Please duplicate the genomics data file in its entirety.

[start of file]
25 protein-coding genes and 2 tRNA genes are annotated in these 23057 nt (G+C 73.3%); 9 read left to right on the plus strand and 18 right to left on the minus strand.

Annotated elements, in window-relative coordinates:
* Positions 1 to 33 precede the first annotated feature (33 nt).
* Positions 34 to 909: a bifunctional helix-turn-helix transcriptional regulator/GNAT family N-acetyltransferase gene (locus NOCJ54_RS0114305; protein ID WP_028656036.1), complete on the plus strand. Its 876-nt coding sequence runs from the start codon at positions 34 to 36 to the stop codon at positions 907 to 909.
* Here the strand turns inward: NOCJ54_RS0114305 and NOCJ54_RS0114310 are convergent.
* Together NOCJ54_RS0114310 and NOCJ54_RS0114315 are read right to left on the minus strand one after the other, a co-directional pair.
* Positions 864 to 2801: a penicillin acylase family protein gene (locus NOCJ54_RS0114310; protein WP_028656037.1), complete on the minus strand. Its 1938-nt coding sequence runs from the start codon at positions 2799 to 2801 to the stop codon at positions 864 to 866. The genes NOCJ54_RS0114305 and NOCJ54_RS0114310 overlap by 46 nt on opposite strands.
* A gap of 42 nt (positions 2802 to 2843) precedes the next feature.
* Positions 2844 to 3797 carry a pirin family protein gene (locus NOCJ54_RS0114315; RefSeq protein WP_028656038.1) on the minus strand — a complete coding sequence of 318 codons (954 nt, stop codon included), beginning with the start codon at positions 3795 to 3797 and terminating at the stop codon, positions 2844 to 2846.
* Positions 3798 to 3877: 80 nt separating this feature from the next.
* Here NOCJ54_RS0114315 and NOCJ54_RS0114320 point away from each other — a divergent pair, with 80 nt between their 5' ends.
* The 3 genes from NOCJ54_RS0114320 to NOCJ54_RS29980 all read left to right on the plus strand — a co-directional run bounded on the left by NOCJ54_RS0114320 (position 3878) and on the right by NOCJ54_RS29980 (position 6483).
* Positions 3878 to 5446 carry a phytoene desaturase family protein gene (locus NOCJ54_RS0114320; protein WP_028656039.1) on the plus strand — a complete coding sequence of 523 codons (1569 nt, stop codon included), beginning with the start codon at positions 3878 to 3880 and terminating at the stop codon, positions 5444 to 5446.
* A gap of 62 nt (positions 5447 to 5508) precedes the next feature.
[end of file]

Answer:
25 protein-coding genes and 2 tRNA genes are annotated in these 23057 nt (G+C 73.3%); 9 read left to right on the plus strand and 18 right to left on the minus strand.

Annotated elements, in window-relative coordinates:
* Positions 1 to 33 precede the first annotated feature (33 nt).
* Positions 34 to 909: a bifunctional helix-turn-helix transcriptional regulator/GNAT family N-acetyltransferase gene (locus NOCJ54_RS0114305; protein ID WP_028656036.1), complete on the plus strand. Its 876-nt coding sequence runs from the start codon at positions 34 to 36 to the stop codon at positions 907 to 909.
* Here the strand turns inward: NOCJ54_RS0114305 and NOCJ54_RS0114310 are convergent.
* Together NOCJ54_RS0114310 and NOCJ54_RS0114315 are read right to left on the minus strand one after the other, a co-directional pair.
* Positions 864 to 2801: a penicillin acylase family protein gene (locus NOCJ54_RS0114310; protein WP_028656037.1), complete on the minus strand. Its 1938-nt coding sequence runs from the start codon at positions 2799 to 2801 to the stop codon at positions 864 to 866. The genes NOCJ54_RS0114305 and NOCJ54_RS0114310 overlap by 46 nt on opposite strands.
* A gap of 42 nt (positions 2802 to 2843) precedes the next feature.
* Positions 2844 to 3797 carry a pirin family protein gene (locus NOCJ54_RS0114315; RefSeq protein WP_028656038.1) on the minus strand — a complete coding sequence of 318 codons (954 nt, stop codon included), beginning with the start codon at positions 3795 to 3797 and terminating at the stop codon, positions 2844 to 2846.
* Positions 3798 to 3877: 80 nt separating this feature from the next.
* Here NOCJ54_RS0114315 and NOCJ54_RS0114320 point away from each other — a divergent pair, with 80 nt between their 5' ends.
* The 3 genes from NOCJ54_RS0114320 to NOCJ54_RS29980 all read left to right on the plus strand — a co-directional run bounded on the left by NOCJ54_RS0114320 (position 3878) and on the right by NOCJ54_RS29980 (position 6483).
* Positions 3878 to 5446 carry a phytoene desaturase family protein gene (locus NOCJ54_RS0114320; protein WP_028656039.1) on the plus strand — a complete coding sequence of 523 codons (1569 nt, stop codon included), beginning with the start codon at positions 3878 to 3880 and terminating at the stop codon, positions 5444 to 5446.
* A gap of 62 nt (positions 5447 to 5508) precedes the next feature.